By Abigael Joshua, Abuja.
Stakeholders in the country’s biotechnology sector on Tuesday in Abuja reaffirmed their readiness to collaborate in finding solutions to the food crisis facing Nigeria.
They all voicewd their determination during an annual conference on National Biosafety and Biosecurity, organised by the National Biosafety Management Agency (NBMA).
The two-day conference has “Biological Safety: An Imperative for increasing Population, Food Security and Environmental Sustainability” as its theme.
At the event, the Minister of Environment, Mr Mohammed Abdullahi, said that food security was crucial for the good health, peace, stability and survival of a nation.
The minister, who was represented by Dr Lawrence Adigwe, Director, Human Resources in the ministry, said that a secured nation was one that cultivated its own food, processed what it produced, competed confidently in international markets and created job for its citizens.
“Let me assure you of the Federal Government’s determination to partner with all stakeholders in exploring the use of relevant technologies that would provide safe and adequate food for Nigerians.
“You will agree with me that nothing is more important than food and that a nation that fails to feed its people is a failed state.
“Government of the day acknowledges the role of agriculture in long-term economic growth and food security.
“Hence, its commitment to adopting any safe technology that would facilitate its food security and economic recovery drive for the country,” he said.
Abdullahi said that in a demonstration of government’s commitment, NBMA was established to enable Nigerians to benefit maximally from the practice of safe modern biotechnology.
He added that essentially, the agency was charged with the responsibility to ensure safety measures in the application of modern biotechnology in Nigeria.
“This is to ensure the safe practice of modern biotechnology, the use and the handling of Genetically Modified Organisms (GMOs) to avert adverse impacts on the conservation and sustainable use of biodiversity, considering its risk to human health.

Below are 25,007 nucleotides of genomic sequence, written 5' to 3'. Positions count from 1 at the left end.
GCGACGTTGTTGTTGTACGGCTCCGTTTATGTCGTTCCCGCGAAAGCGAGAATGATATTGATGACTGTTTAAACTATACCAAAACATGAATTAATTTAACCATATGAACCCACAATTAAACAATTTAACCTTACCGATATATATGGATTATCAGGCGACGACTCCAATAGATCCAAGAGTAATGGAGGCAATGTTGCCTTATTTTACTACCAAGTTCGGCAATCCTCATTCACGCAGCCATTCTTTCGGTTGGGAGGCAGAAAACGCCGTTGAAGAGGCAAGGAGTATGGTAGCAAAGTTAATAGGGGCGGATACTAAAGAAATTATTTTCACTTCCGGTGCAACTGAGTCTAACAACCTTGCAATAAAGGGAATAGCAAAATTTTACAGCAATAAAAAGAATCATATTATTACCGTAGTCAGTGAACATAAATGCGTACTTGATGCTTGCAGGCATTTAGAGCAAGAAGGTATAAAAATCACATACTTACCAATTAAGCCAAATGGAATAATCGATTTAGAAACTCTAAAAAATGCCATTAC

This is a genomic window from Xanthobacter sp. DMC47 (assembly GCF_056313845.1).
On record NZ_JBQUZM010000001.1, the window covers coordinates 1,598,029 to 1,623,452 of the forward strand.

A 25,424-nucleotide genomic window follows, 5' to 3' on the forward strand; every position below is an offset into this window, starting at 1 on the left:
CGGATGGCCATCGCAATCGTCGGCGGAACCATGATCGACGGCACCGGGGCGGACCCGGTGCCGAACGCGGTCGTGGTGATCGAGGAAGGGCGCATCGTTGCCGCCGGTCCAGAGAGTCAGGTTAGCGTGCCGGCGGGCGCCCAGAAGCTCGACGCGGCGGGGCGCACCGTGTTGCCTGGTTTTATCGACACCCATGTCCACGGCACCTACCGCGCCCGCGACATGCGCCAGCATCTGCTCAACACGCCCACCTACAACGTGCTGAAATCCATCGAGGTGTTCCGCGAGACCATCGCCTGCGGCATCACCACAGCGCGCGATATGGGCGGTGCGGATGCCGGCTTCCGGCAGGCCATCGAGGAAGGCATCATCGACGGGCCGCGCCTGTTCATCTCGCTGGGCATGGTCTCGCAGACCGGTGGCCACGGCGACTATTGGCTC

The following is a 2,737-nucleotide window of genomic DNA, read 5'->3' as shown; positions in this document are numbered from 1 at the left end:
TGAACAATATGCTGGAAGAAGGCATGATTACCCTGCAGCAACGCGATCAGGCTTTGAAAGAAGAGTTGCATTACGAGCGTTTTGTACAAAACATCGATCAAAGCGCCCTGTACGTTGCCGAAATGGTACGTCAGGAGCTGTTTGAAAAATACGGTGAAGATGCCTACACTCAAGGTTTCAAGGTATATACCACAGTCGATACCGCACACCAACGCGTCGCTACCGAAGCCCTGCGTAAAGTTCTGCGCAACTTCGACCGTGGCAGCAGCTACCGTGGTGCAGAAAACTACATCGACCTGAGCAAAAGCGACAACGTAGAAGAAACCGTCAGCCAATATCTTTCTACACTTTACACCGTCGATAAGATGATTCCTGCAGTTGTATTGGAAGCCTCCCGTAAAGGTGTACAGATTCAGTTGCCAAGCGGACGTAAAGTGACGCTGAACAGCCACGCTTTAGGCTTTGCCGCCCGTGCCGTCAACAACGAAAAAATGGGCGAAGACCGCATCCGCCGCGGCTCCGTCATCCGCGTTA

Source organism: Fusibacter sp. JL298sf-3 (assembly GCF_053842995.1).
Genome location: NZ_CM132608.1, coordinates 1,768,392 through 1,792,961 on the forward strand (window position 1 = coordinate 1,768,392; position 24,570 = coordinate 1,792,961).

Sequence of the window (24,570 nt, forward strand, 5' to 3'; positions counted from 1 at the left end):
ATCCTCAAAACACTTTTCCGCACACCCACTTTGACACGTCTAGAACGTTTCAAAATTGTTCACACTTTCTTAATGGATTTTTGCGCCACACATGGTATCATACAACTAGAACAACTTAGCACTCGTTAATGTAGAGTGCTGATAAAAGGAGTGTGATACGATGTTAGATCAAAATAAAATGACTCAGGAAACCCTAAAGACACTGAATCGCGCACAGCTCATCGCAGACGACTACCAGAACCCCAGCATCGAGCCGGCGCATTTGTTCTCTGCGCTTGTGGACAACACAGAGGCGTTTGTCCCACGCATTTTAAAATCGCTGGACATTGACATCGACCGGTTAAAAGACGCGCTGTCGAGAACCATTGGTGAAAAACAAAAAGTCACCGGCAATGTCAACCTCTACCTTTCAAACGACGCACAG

“The agency is here to safeguard the environment, human health of all Nigerians, taking into consideration national interest and socio-economic issues from potential adverse impacts of modern biotechnology and GMOs.
“Nigerians should be rest assured of the protection of their health and the environment by NBMA on matters concerning GMOs,” he said.
Prof. Abdul-Rasheed Na’Allah, the Vice-Chancellor of the University of Abuja, said that the conference was apt and that the outcome would help to ensure a strong and efficient biosafety and biosecurity system in Nigeria.
Na’Allah, who was represented by Prof. Wasiu Gabadeen, Director of Studies, said that the issues of biosafety and biosecurity were undoubtedly sectors with great input in the nation’s national development.
“As you all may be aware, biosafety is an issue within the area of biological diversity, which is aimed at protecting the environment and human health from the possible adverse effects of modern biotechnology and its products,” he said.
The Director-General of NBMA, Dr Rufus Ebegba, said that the conference would focus on how to improve on the national biosafety and biosecurity system in the country.
“This year’s conference is to ensure that biosafety and biosecurity are pursued vigorously.
“We brought this year’s edition of the conference to the university system, for them to also have the opportunity to know what is on ground.
“We want to also focus on what is biosafety and biosecurity within the academic system because biosecurity is also key in the research community as well as biosafety,” Ebegba said.